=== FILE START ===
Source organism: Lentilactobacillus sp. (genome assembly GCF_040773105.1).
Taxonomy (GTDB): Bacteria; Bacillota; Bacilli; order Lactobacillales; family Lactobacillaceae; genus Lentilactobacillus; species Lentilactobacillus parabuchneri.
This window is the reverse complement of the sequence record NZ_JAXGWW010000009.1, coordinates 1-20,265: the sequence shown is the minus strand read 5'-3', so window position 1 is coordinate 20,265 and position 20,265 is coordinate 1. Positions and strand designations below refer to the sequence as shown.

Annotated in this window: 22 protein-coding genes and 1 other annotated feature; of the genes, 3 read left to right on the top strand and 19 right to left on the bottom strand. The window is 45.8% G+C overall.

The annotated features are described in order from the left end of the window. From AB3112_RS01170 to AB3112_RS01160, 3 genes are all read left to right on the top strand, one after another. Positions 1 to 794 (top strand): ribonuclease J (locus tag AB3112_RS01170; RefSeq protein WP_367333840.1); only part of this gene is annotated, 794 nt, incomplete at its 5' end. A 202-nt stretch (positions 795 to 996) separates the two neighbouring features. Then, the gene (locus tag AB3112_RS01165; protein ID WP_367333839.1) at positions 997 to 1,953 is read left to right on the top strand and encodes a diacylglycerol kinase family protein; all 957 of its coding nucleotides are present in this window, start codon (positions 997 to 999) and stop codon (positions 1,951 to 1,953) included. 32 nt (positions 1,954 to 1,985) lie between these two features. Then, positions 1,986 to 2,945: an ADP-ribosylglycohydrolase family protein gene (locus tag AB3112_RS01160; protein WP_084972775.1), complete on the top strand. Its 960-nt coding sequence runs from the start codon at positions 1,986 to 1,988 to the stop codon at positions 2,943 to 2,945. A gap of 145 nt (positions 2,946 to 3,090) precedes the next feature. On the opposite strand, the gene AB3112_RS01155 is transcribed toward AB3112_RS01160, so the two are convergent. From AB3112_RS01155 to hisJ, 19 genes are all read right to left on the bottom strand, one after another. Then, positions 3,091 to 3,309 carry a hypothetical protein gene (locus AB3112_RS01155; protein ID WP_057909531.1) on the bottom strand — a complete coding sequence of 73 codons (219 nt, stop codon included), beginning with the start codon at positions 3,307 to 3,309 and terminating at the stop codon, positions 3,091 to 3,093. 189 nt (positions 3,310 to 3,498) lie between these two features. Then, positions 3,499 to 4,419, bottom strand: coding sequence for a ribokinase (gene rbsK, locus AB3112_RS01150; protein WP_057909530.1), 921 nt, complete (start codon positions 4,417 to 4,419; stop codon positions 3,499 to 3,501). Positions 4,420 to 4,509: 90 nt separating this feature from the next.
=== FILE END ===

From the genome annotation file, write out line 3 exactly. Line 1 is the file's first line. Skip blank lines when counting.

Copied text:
This window is the reverse complement of the sequence record NZ_JAXGWW010000009.1, coordinates 1-20,265: the sequence shown is the minus strand read 5'-3', so window position 1 is coordinate 20,265 and position 20,265 is coordinate 1. Positions and strand designations below refer to the sequence as shown.